Over the past 20 years, Södra has taken a systematic approach to its nature conservation work. These efforts have resulted in voluntarily protected areas with high conservation values and a production forest with growing conservation values. At the same time, we are seeing increased growth in forests, with a larger wood volume - in other words, forests where production and conservation values go hand in hand. As a result of the company's long-term nature conservation work, the areas with the highest conservation values are now protected. Our members have chosen to certify forest holdings covering 23,000 forest estates. They have also agreed to obtain a Green Forest Management Plan, which requires forest owners to set aside at least 5 percent of their forest area for nature conservation. A total of 8 percent of the forest area (140,000 hectares) has now been set aside for nature conservation purposes, equivalent to more than 200,000 football fields.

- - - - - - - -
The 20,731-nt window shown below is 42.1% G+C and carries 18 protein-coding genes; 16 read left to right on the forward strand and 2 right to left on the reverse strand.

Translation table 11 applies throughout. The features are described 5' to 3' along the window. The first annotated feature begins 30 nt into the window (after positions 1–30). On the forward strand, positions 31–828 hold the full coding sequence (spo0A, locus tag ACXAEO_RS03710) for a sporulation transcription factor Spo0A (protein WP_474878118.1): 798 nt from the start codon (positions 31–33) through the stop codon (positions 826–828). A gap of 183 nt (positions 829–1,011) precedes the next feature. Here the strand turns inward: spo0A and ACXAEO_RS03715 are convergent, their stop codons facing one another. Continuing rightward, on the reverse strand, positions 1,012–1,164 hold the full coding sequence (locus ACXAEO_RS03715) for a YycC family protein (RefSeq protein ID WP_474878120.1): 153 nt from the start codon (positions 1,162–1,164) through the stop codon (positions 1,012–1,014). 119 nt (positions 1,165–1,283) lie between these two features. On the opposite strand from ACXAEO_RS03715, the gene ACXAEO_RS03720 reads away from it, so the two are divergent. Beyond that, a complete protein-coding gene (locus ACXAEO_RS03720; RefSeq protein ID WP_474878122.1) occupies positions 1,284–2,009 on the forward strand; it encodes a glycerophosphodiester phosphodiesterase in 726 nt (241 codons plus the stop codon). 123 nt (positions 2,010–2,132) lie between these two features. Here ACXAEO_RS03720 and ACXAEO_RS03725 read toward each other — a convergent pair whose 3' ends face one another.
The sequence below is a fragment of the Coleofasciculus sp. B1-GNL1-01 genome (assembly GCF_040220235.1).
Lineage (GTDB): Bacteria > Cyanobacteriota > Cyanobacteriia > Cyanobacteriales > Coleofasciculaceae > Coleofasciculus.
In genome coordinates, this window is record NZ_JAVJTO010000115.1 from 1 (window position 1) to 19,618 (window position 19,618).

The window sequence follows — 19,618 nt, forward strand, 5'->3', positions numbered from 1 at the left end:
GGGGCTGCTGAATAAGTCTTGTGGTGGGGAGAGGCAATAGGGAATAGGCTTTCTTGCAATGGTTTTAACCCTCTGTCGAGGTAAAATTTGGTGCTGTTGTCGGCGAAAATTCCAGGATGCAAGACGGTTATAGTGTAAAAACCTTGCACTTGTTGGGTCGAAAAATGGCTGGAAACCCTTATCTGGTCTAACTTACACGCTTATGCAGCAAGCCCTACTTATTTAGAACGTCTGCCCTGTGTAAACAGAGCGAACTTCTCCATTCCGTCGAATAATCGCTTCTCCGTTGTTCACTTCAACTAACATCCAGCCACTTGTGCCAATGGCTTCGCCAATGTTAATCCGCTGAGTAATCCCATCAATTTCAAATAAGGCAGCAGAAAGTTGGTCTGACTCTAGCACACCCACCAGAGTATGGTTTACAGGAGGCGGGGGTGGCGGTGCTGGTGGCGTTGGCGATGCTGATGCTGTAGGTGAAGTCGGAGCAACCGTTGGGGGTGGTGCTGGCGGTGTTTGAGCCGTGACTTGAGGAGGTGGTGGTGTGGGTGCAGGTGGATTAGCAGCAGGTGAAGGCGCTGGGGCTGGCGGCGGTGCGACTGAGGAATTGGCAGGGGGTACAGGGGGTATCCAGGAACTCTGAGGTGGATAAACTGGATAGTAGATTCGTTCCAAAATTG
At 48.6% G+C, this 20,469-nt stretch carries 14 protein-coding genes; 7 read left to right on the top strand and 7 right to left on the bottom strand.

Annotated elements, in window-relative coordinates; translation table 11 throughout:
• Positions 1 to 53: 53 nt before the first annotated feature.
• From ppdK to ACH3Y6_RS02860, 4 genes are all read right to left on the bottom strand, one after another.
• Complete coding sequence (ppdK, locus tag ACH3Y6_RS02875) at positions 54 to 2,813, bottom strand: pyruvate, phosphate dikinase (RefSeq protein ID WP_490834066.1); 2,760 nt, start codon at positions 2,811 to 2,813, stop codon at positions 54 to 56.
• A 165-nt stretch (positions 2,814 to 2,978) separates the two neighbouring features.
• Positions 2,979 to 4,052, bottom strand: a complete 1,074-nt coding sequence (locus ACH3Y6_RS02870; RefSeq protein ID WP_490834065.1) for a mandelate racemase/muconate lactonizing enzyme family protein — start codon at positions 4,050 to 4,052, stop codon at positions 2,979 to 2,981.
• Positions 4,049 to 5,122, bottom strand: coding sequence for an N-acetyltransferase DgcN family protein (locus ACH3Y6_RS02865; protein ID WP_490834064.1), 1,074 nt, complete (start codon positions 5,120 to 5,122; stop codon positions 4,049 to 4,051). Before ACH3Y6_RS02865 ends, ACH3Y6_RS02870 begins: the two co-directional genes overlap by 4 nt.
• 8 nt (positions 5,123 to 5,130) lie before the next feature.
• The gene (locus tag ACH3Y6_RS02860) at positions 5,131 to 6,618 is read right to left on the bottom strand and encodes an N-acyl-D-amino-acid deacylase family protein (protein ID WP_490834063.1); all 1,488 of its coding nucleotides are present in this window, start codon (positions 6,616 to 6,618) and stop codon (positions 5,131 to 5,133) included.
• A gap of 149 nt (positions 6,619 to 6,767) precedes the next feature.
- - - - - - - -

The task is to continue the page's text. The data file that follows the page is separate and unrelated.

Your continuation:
The National Wild Turkey Federation (NWTF) and the Sustainable Forestry Initiative Inc. (SFI) announced today an exciting new partnership for future forests. The two organizations have established a memorandum of mutual support that promotes forest management for the benefit of the nation’s forests and wildlife. “Every year, millions of people enjoy recreational opportunities in forests managed to meet SFI standards,” said NWTF Chief Conservation Officer Becky Humphries. “If we hope to achieve the conservation goals of the NWTF Save the Habitat. Save the Hunt. initiative, partnerships like this one with SFI are critical.”
The Forest Products Association of Canada (FPAC) is celebrating the international recognition for the Canadian Boreal Forest Agreement (CBFA) at the World Forest Congress now going on in Durban, South Africa. An interactive side event called From Conflict to Collaboration featured a huge 8 by 11-metre floor map of Canada’s boreal forest detailing everything from caribou habitat to the rural communities that rely on the forest sector. Panel members at the event included Mark Hubert, the Vice President of Environmental Leadership at FPAC and Éric Hébert-Daly of the Canadian Parks and Wilderness Society. They talked about the global relevance of the CBFA, the world’s largest conservation agreement, which integrates both economic and environmental values.